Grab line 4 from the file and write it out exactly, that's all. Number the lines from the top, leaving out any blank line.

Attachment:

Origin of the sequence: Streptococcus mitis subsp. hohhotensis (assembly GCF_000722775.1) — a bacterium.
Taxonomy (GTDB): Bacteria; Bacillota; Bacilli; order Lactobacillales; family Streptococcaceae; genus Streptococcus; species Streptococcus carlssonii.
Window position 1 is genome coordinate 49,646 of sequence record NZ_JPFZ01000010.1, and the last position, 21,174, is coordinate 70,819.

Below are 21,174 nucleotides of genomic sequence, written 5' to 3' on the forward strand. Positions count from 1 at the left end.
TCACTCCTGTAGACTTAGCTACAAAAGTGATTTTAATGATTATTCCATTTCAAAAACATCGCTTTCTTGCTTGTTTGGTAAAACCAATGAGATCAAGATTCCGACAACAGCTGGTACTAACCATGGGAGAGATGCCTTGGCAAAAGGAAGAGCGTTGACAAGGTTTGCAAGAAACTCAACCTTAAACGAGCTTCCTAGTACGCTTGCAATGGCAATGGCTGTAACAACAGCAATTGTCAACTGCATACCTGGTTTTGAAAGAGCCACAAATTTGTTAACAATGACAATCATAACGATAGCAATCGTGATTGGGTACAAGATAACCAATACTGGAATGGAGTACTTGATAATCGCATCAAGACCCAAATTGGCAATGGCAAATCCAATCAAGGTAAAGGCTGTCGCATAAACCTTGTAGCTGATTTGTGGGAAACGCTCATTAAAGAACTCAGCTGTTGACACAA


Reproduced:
Below are 21,174 nucleotides of genomic sequence, written 5' to 3' on the forward strand. Positions count from 1 at the left end.